Note: When automatically redirecting a POST request after receiving a 301 status code, some existing user agents will erroneously change it into a GET request. 302 Moved Temporarily The requested resource resides temporarily under a different URL. Since the redirection may be altered on occasion, the client should continue to use the Request-URI for future requests. The URL must be given by the Location field in the response. Unless it was a HEAD request, the Entity-Body of the response should contain a short note with a hyperlink to the new URI(s). If the 302 status code is received in response to a request using the POST method, the user agent must not automatically redirect the request unless it can be confirmed by the user, since this might change the conditions under which the request was issued. Note: When automatically redirecting a POST request after receiving a 302 status code, some existing user agents will erroneously change it into a GET request. 304 Not Modified If the client has performed a conditional GET request and access is allowed, but the document has not been modified since the date and time specified in the If-Modified-Since field, the server must respond with this status code and not send an Entity-Body to the client. Header fields contained in the response should only include information which is relevant to cache managers or which may have changed independently of the entity's Last-Modified date. Examples of relevant header fields include: Date, Server, and Expires. A cache should update its cached entity to reflect any new field values given in the 304 response.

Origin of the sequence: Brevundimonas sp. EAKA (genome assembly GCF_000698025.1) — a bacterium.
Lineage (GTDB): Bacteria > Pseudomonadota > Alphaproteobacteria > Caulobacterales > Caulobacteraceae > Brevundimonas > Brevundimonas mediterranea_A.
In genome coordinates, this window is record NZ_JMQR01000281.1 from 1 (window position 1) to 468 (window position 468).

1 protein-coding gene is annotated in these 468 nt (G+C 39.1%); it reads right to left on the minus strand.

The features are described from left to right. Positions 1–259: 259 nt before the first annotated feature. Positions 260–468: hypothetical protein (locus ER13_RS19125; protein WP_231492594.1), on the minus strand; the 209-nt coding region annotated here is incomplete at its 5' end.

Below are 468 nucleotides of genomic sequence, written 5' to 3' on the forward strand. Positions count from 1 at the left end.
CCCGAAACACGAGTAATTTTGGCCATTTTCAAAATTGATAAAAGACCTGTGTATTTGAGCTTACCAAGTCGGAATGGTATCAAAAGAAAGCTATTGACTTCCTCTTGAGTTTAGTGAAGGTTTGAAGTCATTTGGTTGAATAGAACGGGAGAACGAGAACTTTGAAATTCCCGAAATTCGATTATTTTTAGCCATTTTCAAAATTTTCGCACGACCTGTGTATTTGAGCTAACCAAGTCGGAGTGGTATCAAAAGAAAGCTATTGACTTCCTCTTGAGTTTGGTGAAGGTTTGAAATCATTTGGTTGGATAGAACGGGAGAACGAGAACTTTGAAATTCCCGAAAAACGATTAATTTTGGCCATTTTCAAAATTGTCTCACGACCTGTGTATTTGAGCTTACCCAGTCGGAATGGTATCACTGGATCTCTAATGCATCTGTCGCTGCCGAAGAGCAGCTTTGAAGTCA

Client Error 4xx
The 4xx class of status code is intended for cases in which the client seems to have erred. If the client has not completed the request when a 4xx code is received, it should immediately cease sending data to the server. Except when responding to a HEAD request, the server should include an entity containing an explanation of the error situation, and whether it is a temporary or permanent condition. These status codes are applicable to any request method.